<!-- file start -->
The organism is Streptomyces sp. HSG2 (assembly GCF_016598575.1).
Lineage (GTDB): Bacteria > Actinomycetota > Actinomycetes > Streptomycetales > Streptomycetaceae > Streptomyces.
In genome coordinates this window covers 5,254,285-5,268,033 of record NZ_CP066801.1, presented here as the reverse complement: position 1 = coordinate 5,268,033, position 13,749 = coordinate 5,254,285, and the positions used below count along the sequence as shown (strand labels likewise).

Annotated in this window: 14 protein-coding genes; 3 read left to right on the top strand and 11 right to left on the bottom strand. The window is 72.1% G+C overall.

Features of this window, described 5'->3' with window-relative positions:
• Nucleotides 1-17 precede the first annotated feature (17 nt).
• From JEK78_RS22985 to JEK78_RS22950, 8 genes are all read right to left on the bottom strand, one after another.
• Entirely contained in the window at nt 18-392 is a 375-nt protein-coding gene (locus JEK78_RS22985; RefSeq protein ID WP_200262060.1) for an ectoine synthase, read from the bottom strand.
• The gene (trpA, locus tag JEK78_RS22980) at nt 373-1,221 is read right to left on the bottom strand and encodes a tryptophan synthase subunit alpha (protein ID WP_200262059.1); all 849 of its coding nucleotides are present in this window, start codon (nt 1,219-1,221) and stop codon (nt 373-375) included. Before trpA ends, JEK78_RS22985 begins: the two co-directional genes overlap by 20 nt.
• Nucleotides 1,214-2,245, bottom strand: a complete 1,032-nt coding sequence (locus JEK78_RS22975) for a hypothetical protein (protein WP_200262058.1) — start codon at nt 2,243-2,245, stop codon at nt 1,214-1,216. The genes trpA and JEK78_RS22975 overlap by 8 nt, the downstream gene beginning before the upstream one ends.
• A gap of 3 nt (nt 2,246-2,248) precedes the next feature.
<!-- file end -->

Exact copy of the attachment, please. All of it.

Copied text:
The organism is Streptomyces sp. HSG2 (assembly GCF_016598575.1).
Lineage (GTDB): Bacteria > Actinomycetota > Actinomycetes > Streptomycetales > Streptomycetaceae > Streptomyces.
In genome coordinates this window covers 5,254,285-5,268,033 of record NZ_CP066801.1, presented here as the reverse complement: position 1 = coordinate 5,268,033, position 13,749 = coordinate 5,254,285, and the positions used below count along the sequence as shown (strand labels likewise).

Annotated in this window: 14 protein-coding genes; 3 read left to right on the top strand and 11 right to left on the bottom strand. The window is 72.1% G+C overall.

Features of this window, described 5'->3' with window-relative positions:
• Nucleotides 1-17 precede the first annotated feature (17 nt).
• From JEK78_RS22985 to JEK78_RS22950, 8 genes are all read right to left on the bottom strand, one after another.
• Entirely contained in the window at nt 18-392 is a 375-nt protein-coding gene (locus JEK78_RS22985; RefSeq protein ID WP_200262060.1) for an ectoine synthase, read from the bottom strand.
• The gene (trpA, locus tag JEK78_RS22980) at nt 373-1,221 is read right to left on the bottom strand and encodes a tryptophan synthase subunit alpha (protein ID WP_200262059.1); all 849 of its coding nucleotides are present in this window, start codon (nt 1,219-1,221) and stop codon (nt 373-375) included. Before trpA ends, JEK78_RS22985 begins: the two co-directional genes overlap by 20 nt.
• Nucleotides 1,214-2,245, bottom strand: a complete 1,032-nt coding sequence (locus JEK78_RS22975) for a hypothetical protein (protein WP_200262058.1) — start codon at nt 2,243-2,245, stop codon at nt 1,214-1,216. The genes trpA and JEK78_RS22975 overlap by 8 nt, the downstream gene beginning before the upstream one ends.
• A gap of 3 nt (nt 2,246-2,248) precedes the next feature.